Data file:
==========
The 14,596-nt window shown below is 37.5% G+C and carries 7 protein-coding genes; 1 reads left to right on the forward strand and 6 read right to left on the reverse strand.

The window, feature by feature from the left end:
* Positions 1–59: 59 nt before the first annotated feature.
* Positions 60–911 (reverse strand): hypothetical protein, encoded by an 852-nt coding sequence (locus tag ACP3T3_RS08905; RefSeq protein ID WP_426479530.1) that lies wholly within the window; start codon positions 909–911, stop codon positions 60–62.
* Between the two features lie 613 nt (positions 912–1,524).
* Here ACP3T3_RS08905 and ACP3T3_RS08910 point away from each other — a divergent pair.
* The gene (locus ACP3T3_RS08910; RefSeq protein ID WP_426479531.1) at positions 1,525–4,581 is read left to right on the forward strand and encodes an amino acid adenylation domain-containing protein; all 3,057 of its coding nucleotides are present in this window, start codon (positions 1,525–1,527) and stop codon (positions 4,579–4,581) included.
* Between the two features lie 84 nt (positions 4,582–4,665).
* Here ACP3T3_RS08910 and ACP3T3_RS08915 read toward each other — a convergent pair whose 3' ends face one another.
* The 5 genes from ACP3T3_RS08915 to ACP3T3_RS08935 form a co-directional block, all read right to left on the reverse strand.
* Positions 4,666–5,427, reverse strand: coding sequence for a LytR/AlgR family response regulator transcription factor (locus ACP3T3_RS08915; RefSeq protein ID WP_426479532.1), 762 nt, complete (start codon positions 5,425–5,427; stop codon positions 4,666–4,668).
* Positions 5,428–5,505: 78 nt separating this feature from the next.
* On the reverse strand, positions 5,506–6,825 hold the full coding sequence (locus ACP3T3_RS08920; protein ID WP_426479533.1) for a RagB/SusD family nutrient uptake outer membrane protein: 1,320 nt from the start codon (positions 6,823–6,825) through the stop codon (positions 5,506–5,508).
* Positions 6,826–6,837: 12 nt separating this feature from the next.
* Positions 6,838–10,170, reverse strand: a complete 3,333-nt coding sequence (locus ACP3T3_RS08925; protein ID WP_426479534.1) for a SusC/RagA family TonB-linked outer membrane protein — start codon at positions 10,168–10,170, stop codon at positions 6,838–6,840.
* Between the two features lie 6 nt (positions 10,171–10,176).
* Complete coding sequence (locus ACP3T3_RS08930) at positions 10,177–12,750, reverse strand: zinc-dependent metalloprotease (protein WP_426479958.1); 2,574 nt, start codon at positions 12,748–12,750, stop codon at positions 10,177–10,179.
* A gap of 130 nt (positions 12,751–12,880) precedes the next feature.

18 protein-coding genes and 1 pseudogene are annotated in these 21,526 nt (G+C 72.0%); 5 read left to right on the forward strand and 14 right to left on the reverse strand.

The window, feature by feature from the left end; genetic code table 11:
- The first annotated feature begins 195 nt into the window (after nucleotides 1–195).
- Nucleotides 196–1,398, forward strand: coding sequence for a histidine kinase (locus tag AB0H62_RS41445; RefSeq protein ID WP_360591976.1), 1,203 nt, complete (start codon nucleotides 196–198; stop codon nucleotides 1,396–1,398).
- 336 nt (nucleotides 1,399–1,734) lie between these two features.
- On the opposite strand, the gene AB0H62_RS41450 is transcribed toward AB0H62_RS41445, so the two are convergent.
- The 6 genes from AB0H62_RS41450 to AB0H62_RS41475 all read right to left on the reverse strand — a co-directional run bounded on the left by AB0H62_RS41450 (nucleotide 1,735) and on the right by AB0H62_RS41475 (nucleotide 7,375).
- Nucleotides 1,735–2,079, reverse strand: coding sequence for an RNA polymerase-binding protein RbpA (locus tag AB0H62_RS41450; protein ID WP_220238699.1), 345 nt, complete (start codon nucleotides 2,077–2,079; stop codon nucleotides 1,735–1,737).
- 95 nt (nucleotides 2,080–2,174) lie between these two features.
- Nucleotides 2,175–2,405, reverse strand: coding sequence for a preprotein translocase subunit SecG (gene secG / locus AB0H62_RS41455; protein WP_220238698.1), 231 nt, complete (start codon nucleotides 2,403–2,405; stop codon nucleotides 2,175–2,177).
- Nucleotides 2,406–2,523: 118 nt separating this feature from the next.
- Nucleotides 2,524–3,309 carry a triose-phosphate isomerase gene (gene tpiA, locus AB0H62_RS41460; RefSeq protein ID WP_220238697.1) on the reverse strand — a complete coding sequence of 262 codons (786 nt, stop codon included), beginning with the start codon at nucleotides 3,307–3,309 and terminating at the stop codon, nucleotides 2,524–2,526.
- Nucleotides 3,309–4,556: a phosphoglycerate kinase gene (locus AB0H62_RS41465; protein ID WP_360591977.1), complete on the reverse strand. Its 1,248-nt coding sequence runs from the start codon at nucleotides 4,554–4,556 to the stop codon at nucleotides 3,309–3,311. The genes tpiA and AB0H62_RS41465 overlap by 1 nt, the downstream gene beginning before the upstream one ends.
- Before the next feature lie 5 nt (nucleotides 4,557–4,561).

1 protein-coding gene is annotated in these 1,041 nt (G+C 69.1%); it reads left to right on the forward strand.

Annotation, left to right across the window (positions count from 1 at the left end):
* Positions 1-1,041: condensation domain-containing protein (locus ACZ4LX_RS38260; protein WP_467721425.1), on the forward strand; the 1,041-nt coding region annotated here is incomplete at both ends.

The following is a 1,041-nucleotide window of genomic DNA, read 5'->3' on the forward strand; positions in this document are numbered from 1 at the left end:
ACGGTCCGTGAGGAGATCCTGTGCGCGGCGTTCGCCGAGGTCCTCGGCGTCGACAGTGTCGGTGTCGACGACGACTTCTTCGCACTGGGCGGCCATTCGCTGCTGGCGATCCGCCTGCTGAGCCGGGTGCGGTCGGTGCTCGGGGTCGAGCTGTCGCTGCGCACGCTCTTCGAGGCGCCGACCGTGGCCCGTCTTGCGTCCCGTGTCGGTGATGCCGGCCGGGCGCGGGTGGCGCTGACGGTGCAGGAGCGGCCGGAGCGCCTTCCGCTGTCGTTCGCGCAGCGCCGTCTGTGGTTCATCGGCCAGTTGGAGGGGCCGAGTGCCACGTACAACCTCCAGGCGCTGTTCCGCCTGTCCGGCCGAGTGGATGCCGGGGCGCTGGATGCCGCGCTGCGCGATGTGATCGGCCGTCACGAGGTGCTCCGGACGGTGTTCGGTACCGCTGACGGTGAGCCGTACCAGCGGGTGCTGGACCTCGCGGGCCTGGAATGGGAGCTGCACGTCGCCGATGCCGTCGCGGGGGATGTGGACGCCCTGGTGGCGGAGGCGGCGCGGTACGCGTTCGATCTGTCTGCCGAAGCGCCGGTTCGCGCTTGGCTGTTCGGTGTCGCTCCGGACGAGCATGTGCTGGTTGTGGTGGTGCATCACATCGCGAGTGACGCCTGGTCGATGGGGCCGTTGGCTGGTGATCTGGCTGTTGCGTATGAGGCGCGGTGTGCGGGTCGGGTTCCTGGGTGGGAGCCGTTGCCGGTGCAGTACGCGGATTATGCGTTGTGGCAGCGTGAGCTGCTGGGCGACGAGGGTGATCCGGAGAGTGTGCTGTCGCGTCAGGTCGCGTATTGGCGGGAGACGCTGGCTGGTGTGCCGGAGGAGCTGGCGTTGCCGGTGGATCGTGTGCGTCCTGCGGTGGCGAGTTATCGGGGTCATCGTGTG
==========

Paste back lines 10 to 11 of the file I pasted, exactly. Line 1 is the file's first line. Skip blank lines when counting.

* The 5 genes from ACP3T3_RS08915 to ACP3T3_RS08935 form a co-directional block, all read right to left on the reverse strand.
* Positions 4,666–5,427, reverse strand: coding sequence for a LytR/AlgR family response regulator transcription factor (locus ACP3T3_RS08915; RefSeq protein ID WP_426479532.1), 762 nt, complete (start codon positions 5,425–5,427; stop codon positions 4,666–4,668).